Wondering if guest blogging is really worth the effort?
I know the feeling.
When I started my other company (RazorSocial) I wondered the exact same thing.
It was difficult because I was busy creating content on my own site and then I had to create content for other people’s sites.
But I persisted and I was rewarded.
As a new website, you need to build authority both in the eyes of your audience and in the eyes of Google.
Both are equally important.
To achieve authority with your audience you need to provide amazing, relevant content that they are hungry for.
But you also need them to believe that you are an authority or expert on the topic you’re writing about. Guest blogging on more authoritative sites in your domain helps you achieve that authority.
It also helps build Google authority because you get valuable links back to your site. Plus, you’ll attract new audiences and increase brand exposure in the process.
This guide is the only guide to guest blogging best practices you’ll ever need.
So here’s what we’re covering:
- Finding the best websites for guest blogging
- Guest blogging and SEO
- Outreach tactics that deliver great results
- Tips for writing a quality guest post
- How to get more traffic from guest posts
- Track your results
What is guest posting?
Just in case….
It’s writing blog posts on sites that are not your own.
It helps you build links, increase authority, and drive awareness of your brand and your products or services.
1. Finding the best websites for guest blogging
The first thing you need to do is find the right guest posting opportunities. I suggest you take a quality over quantity approach to guest blogging and target only websites that are highly relevant to your niche.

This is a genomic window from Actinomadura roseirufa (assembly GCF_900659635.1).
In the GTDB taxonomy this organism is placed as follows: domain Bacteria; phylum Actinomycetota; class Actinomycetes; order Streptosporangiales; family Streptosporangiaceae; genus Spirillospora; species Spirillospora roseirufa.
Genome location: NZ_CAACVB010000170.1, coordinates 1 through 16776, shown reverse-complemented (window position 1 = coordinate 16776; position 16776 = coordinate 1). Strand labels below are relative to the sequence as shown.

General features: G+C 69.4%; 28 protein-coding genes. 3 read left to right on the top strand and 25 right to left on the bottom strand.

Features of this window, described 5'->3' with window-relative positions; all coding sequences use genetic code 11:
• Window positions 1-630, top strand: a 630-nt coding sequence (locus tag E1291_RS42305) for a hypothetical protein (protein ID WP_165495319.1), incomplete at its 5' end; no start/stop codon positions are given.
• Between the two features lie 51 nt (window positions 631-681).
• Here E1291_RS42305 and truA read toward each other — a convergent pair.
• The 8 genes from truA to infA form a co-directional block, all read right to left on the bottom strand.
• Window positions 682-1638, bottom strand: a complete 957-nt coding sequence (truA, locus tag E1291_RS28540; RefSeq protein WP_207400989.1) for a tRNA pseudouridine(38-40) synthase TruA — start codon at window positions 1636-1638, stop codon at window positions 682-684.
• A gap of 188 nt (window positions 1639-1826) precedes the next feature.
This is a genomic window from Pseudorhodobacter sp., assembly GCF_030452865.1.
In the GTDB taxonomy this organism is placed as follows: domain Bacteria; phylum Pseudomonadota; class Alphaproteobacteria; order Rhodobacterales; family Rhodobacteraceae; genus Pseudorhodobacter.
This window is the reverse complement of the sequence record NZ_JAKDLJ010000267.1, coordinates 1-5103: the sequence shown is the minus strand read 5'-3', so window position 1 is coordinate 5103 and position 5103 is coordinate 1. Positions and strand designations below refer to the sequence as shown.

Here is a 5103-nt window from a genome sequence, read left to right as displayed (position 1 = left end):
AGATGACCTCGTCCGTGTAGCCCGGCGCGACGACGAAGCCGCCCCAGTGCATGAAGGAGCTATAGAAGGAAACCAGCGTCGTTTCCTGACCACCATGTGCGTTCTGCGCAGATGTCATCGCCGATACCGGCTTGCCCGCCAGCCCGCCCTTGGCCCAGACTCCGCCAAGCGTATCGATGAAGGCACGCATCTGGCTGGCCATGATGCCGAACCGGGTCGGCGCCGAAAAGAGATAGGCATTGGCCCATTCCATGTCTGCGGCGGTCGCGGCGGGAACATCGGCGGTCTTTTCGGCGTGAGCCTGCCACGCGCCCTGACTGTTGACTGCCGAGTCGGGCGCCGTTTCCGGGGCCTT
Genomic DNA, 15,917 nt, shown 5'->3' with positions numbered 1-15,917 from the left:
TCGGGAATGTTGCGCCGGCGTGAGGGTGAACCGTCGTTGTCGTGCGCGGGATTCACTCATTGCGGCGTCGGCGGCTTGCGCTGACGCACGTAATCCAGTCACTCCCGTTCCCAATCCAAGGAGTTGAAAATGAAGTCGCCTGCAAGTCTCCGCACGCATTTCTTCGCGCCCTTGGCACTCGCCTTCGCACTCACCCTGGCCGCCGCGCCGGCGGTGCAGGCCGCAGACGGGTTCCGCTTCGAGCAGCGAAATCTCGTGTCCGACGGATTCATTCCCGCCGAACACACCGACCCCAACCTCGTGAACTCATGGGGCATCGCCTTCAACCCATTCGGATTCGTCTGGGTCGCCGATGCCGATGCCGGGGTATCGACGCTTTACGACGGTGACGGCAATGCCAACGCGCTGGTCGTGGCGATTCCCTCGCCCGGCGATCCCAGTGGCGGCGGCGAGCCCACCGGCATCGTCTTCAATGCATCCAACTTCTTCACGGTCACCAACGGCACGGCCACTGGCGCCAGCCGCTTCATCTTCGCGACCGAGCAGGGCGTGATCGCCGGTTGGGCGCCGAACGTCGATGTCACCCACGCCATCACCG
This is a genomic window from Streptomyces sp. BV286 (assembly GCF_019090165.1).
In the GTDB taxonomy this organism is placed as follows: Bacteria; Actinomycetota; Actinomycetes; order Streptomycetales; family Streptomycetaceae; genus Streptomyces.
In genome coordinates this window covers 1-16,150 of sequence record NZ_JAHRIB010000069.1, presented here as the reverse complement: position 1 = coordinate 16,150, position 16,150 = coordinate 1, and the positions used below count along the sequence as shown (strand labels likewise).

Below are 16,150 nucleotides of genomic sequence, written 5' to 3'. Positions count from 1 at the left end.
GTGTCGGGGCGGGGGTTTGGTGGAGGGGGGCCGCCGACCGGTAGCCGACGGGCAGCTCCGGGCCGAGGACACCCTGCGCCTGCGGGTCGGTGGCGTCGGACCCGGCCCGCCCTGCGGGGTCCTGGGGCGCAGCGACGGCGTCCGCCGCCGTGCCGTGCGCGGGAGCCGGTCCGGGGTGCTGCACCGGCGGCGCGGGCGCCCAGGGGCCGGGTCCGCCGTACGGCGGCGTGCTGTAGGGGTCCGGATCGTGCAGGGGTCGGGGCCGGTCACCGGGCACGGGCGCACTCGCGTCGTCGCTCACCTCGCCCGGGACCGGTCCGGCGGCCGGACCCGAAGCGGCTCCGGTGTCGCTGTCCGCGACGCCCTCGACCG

By creating a smaller list of quality websites that you know you can add value to with your posts, you’ll get far better results than if you pitch to any website looking for free content.
Here are some of the methods you can use to find good guest posting opportunities:
Research the top websites in your niche
This is the quickest and easiest way of finding guest posting opportunities.
Make a list of the top websites in your niche.
Do a research to see which of the websites publish guest posts.
Do research on Google
If you are new to your niche and you don’t know the top sites, you can do some research on Google.
You will search Google using the keywords that are most relevant to your niche plus search terms that are likely to appear when websites are accepting guest posts.
Let’s take health niche as an example. When I type ‘Submit guest post + health’ in the search box, Google returns the following results:
I’m not only getting a list of health sites that have the words ‘Submit guest post’ in them, but also blog articles listing health sites that accept guest posts.
Here are some of the key phrases you can include in your search:
- Submit guest post
- Accept guest post
- Guidelines for guest posts
- Submit content
- Contribute to our site
- Writers wanted
- Become guest writer
- Become guest author
- Guest post by
- Contributing author